Riccardo Boero and Flaminio Squazzoni (2005)
Does Empirical Embeddedness Matter? Methodological Issues on Agent-Based Models for Analytical Social Science
Journal of Artificial Societies and Social Simulation
vol. 8, no. 4
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Received: 02-Oct-2005 Accepted: 02-Oct-2005 Published: 31-Oct-2005
|Figure 1. A representation of ABMs taxonomy according to target and model richness of empirical detail (on the left), and the example of fish markets (on the right)|
2As Coser stressed (Coser 1977), there are different kinds of “ideal types” in the Weberian means, three at least. The first is historical routed ideal types, such as the well known cases of “the protestant ethics” or “capitalism”. The second one refers to abstract concepts of social reality, such as “bureaucracy”, while the third one refers to a rationalised typology of social action. This last is the case of economic theory and rational choice theory. These are different possible meanings of the term “ideal type”. In our view, the first two meanings refer to a heuristic theoretical constructs that aim at understanding empirical reality, while the third one refers to “pure” theoretical (as well as normative) aims. Such a redundancy in the meaning of the term has been strongly criticised. According to our taxonomy, typifications include just the first two meanings of the Weberian “ideal type”, while the third meaning refers to what we call abstractions.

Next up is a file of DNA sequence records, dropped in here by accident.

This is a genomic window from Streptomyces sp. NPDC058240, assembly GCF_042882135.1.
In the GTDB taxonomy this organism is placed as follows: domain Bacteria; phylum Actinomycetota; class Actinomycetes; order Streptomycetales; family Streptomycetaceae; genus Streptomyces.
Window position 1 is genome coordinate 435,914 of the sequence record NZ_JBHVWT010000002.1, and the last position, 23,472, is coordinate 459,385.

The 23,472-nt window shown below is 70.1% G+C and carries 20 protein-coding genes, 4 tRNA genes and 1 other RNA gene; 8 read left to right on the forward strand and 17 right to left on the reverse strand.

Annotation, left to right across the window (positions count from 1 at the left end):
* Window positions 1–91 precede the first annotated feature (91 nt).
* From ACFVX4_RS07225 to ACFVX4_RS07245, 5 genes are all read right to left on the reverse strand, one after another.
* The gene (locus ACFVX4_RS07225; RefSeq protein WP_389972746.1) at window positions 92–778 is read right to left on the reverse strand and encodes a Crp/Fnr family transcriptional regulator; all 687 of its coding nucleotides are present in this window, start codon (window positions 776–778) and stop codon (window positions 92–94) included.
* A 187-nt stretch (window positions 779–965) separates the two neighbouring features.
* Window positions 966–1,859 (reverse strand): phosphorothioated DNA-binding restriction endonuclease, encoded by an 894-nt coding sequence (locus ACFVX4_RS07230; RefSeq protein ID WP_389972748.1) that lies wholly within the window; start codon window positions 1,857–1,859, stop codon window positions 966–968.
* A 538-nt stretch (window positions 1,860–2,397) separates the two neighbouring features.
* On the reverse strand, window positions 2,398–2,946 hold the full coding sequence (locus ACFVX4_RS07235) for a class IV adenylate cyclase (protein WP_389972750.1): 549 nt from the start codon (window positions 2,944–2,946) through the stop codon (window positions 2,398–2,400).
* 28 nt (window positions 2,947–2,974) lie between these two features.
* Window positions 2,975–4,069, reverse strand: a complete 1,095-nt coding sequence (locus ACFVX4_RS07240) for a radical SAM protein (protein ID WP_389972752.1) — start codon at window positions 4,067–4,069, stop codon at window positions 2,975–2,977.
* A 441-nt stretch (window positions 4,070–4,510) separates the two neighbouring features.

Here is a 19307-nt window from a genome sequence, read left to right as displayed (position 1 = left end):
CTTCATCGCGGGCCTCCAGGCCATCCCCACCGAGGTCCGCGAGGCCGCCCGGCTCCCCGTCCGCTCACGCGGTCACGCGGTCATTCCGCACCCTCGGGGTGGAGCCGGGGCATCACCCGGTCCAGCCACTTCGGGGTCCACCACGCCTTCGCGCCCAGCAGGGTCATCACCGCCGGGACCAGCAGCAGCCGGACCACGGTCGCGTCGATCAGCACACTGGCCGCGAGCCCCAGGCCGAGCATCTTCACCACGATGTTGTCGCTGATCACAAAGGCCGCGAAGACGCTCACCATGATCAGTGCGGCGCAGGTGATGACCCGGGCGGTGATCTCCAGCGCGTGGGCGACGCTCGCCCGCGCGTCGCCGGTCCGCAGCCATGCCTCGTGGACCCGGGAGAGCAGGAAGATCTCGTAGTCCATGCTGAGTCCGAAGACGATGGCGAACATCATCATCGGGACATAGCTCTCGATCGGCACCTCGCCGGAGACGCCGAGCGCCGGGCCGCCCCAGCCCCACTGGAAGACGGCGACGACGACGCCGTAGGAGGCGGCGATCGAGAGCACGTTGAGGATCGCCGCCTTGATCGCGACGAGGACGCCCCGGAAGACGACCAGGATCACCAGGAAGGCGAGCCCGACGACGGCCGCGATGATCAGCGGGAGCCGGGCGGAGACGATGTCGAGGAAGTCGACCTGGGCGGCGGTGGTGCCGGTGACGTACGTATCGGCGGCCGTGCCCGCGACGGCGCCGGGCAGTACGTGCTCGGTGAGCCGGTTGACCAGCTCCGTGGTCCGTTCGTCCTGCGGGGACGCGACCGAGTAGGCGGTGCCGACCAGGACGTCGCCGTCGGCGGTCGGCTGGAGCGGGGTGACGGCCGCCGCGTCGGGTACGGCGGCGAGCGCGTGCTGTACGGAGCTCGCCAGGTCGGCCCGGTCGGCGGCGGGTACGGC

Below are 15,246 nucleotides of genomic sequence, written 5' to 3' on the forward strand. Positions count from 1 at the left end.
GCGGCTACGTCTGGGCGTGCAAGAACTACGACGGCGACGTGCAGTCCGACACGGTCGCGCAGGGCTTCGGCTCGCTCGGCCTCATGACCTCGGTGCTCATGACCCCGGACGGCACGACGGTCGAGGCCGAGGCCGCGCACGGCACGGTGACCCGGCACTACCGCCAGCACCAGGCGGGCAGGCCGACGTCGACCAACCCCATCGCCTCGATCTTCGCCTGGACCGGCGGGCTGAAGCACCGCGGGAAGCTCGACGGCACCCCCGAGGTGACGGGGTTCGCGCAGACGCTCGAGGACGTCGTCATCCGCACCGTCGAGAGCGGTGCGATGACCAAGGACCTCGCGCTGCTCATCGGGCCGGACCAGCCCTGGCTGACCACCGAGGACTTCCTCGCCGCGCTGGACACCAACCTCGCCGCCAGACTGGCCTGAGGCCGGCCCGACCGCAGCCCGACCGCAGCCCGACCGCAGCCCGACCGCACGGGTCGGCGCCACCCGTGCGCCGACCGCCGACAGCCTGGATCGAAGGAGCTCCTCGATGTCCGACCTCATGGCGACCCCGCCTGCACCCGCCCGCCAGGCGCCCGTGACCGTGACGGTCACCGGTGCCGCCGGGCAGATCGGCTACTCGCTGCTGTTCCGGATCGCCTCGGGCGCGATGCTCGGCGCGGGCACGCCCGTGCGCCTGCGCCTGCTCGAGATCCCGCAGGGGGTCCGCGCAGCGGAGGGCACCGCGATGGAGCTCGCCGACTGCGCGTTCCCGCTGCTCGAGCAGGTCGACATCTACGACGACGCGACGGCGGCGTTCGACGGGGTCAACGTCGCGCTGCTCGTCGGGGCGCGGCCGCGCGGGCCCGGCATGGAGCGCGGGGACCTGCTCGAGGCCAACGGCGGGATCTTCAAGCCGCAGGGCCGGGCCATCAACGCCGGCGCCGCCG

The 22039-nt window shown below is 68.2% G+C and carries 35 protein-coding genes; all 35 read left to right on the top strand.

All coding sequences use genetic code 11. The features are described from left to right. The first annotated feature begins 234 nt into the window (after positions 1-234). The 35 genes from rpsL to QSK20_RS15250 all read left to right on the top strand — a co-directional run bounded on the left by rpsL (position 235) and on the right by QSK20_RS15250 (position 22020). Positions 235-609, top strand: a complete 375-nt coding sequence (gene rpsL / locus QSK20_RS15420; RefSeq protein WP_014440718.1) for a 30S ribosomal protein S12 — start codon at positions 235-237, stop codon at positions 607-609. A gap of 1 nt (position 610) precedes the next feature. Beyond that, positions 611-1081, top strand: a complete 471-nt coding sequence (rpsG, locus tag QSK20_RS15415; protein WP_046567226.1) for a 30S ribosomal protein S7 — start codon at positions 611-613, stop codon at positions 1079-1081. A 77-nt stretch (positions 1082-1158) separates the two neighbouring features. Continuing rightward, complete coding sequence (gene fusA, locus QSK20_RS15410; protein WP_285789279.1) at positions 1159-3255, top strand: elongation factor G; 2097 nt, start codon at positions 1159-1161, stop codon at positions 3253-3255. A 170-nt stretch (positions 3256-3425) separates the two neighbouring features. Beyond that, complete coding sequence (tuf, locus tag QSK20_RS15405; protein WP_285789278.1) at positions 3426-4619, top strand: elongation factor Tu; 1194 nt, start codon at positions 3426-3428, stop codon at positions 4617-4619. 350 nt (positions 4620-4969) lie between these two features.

3The choice of the research path to effectively address the scholar's question and the choice of the kind of ABM to be exploited in such attempt are out of the scope of the present work. We just want to further underline that the introduction of the ABMs taxonomy is intended to shed light on the relationship between models and empirical data and that such classification does not represent a bound to the flexibility of research paths.
4For a good introduction to Anasazi, see Stuart 2000 and Morrow and Price 1997.
5The model is based on Sugarscape platform developed by Epstein and Axtell 1996.
6Most of these efforts have been supported by the findings of a previous survey on the ground, called “Long House Valley Project”, realised by a multidisciplinary team from Museum of Northern Arizona, Laboratory of Tree-Riding Research of the Arizona University and Southwestern Anthropological Research Group. The result has been a database which has been translated and integrated into the Anasazi model.
7It is also important to consider that in the 200 A.D. to 1450 A.D. period, in the area, the only technological innovation introduced has been a more efficient way to grind the maize.
8Even if the case of the water demand model allows to show how the stakeholder involvement has brought into the model relevant qualitative data, which were unknowable for the model maker before, it is worth outlining that, in many cases, such an involvement could allow the model maker to access also quantitative data that, in other ways, were unknowable, for instance, because they weren't a common knowledge, or they were protected from outside access. This may be a common situation when, for example, the model target includes a firm or a corporate actor.
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